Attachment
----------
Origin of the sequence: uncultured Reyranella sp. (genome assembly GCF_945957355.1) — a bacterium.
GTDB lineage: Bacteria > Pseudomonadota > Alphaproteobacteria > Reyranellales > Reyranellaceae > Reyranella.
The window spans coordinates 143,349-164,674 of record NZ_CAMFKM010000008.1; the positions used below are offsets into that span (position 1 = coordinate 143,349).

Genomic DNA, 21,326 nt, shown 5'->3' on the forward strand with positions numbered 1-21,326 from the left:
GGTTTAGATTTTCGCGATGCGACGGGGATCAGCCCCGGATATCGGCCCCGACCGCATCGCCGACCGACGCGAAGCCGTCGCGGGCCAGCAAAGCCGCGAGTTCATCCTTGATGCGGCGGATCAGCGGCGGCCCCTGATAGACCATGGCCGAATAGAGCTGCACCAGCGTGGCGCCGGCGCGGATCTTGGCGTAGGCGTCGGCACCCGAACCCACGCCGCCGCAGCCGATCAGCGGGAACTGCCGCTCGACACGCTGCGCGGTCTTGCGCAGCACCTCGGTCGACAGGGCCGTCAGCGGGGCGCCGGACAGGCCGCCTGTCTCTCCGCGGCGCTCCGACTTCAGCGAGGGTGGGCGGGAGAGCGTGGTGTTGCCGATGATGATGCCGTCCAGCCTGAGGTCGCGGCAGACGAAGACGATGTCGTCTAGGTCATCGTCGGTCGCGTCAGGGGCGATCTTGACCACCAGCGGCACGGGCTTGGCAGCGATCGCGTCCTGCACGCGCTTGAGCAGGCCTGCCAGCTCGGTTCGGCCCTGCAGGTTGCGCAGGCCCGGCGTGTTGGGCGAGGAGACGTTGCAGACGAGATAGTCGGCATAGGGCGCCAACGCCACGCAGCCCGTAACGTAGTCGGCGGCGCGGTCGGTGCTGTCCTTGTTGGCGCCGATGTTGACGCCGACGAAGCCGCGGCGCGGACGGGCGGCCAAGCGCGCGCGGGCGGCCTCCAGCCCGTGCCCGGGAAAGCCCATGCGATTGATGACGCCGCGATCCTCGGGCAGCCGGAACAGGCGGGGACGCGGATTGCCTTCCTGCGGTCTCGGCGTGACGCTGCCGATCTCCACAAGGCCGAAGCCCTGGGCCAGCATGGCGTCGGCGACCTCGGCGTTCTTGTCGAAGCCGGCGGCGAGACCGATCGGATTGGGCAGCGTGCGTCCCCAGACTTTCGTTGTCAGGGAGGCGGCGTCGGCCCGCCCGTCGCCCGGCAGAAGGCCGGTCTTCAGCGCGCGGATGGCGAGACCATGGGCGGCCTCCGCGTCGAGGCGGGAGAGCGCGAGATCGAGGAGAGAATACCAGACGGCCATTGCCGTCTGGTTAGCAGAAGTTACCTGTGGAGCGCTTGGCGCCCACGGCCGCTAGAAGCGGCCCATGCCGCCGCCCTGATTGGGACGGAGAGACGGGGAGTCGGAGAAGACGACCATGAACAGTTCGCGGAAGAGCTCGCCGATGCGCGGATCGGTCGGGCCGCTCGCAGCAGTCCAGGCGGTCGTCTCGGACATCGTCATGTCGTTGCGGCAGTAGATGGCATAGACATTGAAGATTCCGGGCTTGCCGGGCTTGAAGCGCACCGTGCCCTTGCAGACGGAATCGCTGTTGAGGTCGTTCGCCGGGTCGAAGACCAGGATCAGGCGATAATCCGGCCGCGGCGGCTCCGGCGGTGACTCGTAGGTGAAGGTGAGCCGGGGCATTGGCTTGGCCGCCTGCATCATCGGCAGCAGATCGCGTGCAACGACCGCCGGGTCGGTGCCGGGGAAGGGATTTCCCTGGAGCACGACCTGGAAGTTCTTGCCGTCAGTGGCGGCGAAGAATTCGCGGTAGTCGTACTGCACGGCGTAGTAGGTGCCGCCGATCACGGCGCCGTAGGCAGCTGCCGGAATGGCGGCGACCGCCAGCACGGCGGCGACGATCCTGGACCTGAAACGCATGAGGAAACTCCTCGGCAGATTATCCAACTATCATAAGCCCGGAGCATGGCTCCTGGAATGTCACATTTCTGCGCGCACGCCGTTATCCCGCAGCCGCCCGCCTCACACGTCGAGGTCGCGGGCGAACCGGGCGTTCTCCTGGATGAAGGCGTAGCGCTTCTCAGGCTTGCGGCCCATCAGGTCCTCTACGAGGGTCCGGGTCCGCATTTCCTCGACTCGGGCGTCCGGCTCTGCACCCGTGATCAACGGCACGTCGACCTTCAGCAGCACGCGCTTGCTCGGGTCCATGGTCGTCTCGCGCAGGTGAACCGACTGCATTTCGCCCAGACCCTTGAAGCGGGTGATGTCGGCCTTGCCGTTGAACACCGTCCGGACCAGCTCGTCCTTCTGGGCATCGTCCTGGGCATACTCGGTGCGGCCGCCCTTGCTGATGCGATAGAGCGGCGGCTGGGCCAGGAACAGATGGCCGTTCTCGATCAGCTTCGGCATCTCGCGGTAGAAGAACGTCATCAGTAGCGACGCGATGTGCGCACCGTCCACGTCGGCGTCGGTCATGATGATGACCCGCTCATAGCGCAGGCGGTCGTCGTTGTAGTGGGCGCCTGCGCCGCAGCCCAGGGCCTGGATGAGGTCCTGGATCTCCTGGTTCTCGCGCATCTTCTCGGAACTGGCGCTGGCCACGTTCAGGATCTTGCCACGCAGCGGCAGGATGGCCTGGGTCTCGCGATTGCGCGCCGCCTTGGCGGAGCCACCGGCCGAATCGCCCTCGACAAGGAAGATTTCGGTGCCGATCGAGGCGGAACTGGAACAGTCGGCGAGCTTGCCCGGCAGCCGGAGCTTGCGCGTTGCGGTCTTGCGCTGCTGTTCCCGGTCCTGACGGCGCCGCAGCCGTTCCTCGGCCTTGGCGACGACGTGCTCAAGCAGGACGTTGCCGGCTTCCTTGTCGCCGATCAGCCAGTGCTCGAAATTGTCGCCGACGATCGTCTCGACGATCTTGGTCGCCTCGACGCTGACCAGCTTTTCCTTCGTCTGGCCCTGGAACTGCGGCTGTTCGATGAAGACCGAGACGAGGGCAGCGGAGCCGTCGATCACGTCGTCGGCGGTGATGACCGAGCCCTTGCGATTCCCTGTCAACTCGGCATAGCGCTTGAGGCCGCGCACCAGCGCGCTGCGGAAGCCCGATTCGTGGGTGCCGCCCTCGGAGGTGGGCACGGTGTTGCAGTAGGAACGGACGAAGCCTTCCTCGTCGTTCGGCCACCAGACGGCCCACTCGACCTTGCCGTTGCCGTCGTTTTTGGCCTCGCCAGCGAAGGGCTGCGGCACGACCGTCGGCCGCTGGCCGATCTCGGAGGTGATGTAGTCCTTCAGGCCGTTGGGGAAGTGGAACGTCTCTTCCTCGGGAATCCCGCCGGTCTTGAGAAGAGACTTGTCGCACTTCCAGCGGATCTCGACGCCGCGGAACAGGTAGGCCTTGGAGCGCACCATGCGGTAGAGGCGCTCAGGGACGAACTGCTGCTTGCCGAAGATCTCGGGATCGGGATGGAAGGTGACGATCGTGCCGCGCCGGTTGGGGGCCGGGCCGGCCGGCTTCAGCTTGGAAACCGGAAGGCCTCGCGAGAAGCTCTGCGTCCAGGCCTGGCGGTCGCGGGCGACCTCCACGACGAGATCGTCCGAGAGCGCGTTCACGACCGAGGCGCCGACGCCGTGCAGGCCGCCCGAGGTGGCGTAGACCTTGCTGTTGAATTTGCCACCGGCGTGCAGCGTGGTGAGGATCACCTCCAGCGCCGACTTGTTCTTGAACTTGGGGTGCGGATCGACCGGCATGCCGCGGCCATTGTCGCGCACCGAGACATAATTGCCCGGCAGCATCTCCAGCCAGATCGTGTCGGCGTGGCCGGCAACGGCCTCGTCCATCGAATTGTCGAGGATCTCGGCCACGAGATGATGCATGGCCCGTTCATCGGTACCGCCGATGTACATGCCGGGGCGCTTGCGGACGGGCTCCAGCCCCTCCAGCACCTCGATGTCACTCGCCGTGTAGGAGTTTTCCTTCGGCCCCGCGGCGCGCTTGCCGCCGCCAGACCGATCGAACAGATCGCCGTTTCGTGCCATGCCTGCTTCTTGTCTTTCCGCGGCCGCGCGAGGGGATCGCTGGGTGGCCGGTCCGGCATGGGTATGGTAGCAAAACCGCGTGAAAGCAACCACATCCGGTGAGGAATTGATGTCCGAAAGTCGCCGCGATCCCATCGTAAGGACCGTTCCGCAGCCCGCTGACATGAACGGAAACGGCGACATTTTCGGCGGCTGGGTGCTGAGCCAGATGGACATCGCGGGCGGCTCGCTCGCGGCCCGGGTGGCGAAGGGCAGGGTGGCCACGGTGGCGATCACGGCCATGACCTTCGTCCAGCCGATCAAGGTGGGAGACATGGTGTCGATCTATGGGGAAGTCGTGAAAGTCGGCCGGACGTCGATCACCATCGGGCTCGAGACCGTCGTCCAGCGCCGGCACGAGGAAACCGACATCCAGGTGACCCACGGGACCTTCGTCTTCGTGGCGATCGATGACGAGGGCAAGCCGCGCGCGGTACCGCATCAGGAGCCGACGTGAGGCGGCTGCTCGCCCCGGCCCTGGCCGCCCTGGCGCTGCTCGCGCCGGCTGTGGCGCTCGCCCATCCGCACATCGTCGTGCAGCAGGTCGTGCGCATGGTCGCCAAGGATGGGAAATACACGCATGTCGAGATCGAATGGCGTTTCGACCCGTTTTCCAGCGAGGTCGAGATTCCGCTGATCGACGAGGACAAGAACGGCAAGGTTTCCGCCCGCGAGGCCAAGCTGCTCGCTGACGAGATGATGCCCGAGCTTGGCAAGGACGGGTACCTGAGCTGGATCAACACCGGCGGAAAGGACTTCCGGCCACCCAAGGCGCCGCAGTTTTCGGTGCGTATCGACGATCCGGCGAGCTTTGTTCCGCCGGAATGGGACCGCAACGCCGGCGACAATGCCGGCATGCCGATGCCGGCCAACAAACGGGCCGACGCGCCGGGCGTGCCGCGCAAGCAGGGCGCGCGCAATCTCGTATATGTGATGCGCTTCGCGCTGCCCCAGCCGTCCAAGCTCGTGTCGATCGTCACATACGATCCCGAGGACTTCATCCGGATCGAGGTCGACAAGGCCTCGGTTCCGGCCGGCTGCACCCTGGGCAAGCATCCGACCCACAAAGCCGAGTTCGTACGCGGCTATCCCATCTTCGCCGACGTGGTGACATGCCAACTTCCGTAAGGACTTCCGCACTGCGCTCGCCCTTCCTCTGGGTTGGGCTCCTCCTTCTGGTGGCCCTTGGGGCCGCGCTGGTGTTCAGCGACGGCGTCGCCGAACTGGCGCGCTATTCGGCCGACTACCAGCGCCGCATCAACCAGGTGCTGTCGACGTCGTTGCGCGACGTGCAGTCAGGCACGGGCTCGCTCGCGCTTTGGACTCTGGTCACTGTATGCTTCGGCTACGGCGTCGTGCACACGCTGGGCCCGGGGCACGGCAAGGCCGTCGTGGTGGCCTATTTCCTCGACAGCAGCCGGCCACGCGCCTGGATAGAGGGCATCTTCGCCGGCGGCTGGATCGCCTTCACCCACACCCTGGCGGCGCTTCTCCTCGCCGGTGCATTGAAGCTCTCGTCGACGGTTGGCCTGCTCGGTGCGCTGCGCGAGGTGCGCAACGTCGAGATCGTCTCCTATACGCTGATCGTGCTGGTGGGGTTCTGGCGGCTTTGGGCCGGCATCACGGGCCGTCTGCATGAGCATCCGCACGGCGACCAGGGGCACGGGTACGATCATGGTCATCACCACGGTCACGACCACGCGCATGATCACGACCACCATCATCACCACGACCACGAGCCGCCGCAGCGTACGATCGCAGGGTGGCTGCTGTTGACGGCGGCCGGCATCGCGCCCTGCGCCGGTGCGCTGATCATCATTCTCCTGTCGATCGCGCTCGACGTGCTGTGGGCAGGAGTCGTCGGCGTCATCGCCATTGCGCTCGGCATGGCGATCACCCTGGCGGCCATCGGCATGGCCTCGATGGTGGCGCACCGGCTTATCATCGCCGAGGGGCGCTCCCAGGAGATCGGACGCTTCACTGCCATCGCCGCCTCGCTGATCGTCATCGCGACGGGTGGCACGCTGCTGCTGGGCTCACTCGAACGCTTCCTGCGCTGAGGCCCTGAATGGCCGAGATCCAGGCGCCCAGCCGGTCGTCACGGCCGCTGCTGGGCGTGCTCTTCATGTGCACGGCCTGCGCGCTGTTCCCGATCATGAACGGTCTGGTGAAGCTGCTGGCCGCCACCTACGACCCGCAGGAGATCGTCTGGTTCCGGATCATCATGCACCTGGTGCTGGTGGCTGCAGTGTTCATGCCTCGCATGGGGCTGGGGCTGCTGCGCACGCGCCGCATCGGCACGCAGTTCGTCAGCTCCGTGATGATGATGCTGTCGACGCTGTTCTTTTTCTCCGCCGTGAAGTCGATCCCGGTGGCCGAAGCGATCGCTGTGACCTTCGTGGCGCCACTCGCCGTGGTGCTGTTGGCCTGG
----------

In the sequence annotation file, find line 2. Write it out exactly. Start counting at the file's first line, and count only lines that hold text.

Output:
GTDB lineage: Bacteria > Pseudomonadota > Alphaproteobacteria > Reyranellales > Reyranellaceae > Reyranella.